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Thieves target unsuspecting transit riders, snatch phones

Thieves target unsuspecting transit riders, snatch phones »Play Video
A suspected cellphone thief (right) dashes out the door of a TriMet MAX train. The suspect's face is blurred because he is a juvenile.

PORTLAND, Ore. – Brazen thieves on TriMet trains and buses have been swiping cellphones out of people's hands and taking off.

Transit police have caught 53 people in all. They call the thefts "Apple picking" – named after the popular Apple iPhone.

The TriMet police division saw a big spike in the snatch-and-grab thefts on MAX trains and buses, and two officers managed track down all those suspects over the course of nine months.

The thefts were caught on TriMet cameras.

In one case a suspect on the MAX scopes out an unsuspecting victim who is talking on a cellphone. As soon as the doors open, the suspect grabs the phone from his victim and dashes out the door.

In another case on a TriMet bus, the robber again times his escape for when the bus door opens.

Two TriMet police officers put in 190 hours going through video and tracking down the suspects in order to crack the cases.

"It went both ways. Sometimes we'd see the video and we'd immediately recognize them as someone that we'd contacted previously. A lot of times, we'd see the video and we didn't know who they were," said TriMet police officer Kristi Butcher.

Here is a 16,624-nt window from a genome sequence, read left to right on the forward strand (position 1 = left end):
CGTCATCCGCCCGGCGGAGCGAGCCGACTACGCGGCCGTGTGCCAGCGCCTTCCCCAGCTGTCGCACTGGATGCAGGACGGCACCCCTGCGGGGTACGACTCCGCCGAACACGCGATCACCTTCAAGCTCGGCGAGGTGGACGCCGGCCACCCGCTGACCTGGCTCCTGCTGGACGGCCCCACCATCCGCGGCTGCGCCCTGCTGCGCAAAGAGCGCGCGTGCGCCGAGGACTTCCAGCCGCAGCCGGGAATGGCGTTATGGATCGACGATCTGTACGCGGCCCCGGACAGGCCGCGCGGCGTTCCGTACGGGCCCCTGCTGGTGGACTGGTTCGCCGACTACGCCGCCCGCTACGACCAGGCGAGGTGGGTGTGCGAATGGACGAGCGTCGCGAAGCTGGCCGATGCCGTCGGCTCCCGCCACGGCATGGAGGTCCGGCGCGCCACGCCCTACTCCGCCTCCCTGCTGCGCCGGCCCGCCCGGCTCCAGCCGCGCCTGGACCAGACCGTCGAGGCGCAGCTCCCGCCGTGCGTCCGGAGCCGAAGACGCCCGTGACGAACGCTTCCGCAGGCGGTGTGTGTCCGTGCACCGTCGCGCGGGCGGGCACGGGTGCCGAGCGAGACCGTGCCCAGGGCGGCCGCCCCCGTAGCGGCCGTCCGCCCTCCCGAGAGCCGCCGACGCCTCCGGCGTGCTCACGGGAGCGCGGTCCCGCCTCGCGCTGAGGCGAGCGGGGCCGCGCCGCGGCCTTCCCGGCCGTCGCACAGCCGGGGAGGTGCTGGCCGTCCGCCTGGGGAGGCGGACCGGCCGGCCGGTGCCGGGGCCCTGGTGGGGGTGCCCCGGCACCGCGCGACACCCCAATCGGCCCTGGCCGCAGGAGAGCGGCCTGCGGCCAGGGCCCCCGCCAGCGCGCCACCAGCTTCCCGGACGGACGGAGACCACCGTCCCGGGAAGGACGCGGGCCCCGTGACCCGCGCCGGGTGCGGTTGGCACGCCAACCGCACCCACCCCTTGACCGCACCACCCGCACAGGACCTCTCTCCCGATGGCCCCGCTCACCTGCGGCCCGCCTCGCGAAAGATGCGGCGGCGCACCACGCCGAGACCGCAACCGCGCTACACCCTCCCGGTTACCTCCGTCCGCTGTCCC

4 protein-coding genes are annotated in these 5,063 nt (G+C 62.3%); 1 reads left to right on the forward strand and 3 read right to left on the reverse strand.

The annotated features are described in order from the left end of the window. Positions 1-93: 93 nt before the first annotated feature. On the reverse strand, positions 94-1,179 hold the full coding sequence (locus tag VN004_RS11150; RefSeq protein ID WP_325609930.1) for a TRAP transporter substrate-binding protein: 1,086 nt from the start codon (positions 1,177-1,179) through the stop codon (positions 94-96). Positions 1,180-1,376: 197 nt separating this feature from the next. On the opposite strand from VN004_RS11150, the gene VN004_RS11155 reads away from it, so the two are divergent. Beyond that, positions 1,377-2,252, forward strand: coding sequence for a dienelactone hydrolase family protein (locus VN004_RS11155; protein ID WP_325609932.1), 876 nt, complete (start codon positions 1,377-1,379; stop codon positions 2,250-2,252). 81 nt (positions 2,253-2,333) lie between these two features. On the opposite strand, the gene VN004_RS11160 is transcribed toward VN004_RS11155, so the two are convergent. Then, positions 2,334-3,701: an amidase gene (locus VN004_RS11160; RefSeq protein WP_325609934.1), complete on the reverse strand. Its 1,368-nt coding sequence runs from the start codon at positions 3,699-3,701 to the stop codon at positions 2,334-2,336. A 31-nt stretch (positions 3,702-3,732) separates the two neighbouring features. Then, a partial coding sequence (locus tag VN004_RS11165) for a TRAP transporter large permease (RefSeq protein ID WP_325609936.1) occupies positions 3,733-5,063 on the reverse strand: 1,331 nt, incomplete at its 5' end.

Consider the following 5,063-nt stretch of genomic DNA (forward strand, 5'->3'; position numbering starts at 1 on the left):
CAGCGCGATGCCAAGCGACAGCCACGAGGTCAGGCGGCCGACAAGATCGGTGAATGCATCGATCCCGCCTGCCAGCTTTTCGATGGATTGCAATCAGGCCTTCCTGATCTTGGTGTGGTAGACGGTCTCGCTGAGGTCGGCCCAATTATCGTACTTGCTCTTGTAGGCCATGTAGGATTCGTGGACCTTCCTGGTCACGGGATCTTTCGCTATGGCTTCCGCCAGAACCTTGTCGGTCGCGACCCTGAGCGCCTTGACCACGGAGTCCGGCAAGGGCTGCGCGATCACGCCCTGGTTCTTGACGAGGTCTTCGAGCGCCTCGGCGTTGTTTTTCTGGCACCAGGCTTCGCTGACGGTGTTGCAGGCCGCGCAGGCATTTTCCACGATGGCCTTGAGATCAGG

"The suspects, most of the time, they were juveniles," said TriMet police officer Brandon Gentry. "Not having the resources available through DMV photographs – doing old-school investigations, trying to talk to people and talk to their associates and get them to name the individuals that were actually stealing the phones."

All of the thefts happened at MAX stops and bus stops right when the doors opened or were about to close.

It was about this time last year that those thefts spiked – up to 20 in one month.

TriMet warns passengers to be aware of what's going on around them, especially at transit stops.

The thieves turn those stolen items around quickly. In one case about 30 minutes after the theft, the phone was on Craigslist and within an hour it was sold.

Police say people should think of the phones as if they were $400-worth of cash in their hands and keep them protected.